In this study we aim to shed light on this problem and perform a comprehensive evaluation of deep SD models of increasing complexity, assessing the particular role of the different elements comprising the deep neural network architecture (e.g., convolutional and fully connected or dense layers). In particular, we use the VALUE validation framework over a continental region (Europe) and compare deep SD methods with a few standard benchmark methods best performing in the VALUE intercomparison

The code needed to fully replicate the experiments and results shown in this paper is freely available as Jupyter notebooks at the DeepDownscaling GitHub repository

The VALUE COST Action (2012–2015) developed a framework to validate and intercompare downscaling techniques over Europe, focusing on different aspects such as temporal and spatial structure and extremes

In particular, VALUE proposes the use of 20 standard predictors from the ERA-Interim reanalysis, selected over a European domain (ranging from

The target predictands considered in this work are surface (daily) mean temperature and accumulated precipitation. Instead of the 86 representative local stations used in VALUE, we used the observational gridded dataset from E-OBS v14 (

Daily standardized predictor values are defined considering the closest ERA-Interim grid boxes (one or four) to each E-OBS grid box for the benchmarking linear and generalized linear techniques (see Sect.

Climatology for

The validation of downscaling methods is a multi-faceted problem with different aspects involved, such as the representation of extremes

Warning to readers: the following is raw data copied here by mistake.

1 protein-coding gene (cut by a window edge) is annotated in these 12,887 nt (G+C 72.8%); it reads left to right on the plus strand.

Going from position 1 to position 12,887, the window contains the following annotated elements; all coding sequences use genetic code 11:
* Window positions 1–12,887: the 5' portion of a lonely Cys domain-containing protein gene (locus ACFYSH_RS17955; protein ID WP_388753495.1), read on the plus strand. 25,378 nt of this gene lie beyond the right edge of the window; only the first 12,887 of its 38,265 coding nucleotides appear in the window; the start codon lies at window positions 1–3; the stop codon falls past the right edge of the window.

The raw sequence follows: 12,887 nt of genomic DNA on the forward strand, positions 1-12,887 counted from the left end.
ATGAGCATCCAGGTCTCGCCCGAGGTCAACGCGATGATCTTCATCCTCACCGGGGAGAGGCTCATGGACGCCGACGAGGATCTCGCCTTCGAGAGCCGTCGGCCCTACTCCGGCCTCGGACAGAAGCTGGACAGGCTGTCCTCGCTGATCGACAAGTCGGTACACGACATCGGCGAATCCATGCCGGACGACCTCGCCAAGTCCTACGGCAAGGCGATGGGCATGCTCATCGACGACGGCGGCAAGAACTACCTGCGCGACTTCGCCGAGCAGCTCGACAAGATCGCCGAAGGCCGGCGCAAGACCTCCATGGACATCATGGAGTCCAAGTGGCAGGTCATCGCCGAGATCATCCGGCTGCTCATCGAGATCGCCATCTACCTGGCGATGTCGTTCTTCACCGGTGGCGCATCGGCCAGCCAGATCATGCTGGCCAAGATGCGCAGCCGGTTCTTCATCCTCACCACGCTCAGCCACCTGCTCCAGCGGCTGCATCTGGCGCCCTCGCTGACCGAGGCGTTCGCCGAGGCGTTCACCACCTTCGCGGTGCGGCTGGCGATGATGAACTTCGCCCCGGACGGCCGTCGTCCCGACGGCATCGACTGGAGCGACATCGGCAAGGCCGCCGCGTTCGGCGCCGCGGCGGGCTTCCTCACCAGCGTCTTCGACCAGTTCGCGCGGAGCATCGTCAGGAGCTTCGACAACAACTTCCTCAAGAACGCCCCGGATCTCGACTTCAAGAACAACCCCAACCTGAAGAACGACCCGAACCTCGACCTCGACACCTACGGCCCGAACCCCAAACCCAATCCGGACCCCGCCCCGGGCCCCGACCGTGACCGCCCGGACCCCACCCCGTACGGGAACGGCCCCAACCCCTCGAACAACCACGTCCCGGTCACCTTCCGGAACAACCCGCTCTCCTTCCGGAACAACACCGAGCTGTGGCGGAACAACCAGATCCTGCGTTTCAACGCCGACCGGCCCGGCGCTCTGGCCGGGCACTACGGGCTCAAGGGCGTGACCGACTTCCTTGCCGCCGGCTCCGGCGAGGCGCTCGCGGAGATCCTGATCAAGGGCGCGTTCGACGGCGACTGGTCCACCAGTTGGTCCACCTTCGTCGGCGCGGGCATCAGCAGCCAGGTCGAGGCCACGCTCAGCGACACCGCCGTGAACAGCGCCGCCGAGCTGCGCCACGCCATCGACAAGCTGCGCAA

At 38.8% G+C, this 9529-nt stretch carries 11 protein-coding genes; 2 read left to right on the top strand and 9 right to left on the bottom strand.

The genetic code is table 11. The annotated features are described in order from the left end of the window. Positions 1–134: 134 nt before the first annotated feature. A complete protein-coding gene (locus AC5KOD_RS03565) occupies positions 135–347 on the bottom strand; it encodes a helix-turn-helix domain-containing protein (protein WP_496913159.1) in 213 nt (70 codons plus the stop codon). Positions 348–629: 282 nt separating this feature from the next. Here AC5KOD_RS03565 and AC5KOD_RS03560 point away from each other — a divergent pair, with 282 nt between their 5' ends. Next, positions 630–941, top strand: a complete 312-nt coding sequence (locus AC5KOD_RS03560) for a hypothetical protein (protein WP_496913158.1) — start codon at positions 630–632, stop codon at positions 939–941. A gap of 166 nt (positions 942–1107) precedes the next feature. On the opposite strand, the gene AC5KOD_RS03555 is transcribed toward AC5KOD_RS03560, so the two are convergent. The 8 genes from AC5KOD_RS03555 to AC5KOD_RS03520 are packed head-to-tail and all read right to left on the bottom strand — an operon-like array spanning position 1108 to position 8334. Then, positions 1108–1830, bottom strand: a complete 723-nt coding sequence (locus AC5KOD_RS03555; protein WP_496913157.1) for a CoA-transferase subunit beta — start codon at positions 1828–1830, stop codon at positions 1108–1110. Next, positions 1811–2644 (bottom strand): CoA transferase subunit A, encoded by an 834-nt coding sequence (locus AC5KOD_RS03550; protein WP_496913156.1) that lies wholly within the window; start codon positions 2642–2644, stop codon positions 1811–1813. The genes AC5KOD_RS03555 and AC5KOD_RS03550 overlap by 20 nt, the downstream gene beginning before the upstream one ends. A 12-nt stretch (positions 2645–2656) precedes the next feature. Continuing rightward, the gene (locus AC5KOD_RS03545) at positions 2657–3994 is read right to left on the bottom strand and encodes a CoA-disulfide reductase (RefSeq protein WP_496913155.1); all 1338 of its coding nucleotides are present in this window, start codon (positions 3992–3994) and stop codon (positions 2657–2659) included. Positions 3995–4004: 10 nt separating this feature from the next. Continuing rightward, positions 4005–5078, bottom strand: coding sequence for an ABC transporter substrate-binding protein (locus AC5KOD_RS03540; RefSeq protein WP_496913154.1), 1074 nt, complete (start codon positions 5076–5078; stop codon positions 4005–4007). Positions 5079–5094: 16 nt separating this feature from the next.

Subset of VALUE metrics used in this study to validate the different downscaling methods considered (see Table

For temperature, biases are given as absolute differences (in

The VALUE framework builds on a cross-validation approach in which the 30-year period of study (1979–2008) is chronologically split into five consecutive folds.
We are particularly interested in analyzing the out-of-sample extrapolation capabilities of the deep SD models. Therefore, following the recommendations of

Top panel, top row: E-OBS climatology for the mean value, the P02 and the P98 of temperature in the training period (1979–2002). Top panel, bottom row: mean difference between the test and training periods (the latter taken as a reference) for the different quantities shown in the top row. Bottom panel: as in the top panel but for precipitation, showing the mean value, the frequency of rainy days and the P98. In all cases, the numbers within the panels indicate the spatial mean values.

Importantly, note that the differences between the test and training periods in Fig.

We use as a benchmark some state-of-the-art standard techniques which ranked among the top in the VALUE intercomparison experiment. In particular, multiple linear and generalized linear regression models (hereafter referred to as GLMs) exhibited good overall performance for temperature and precipitation, respectively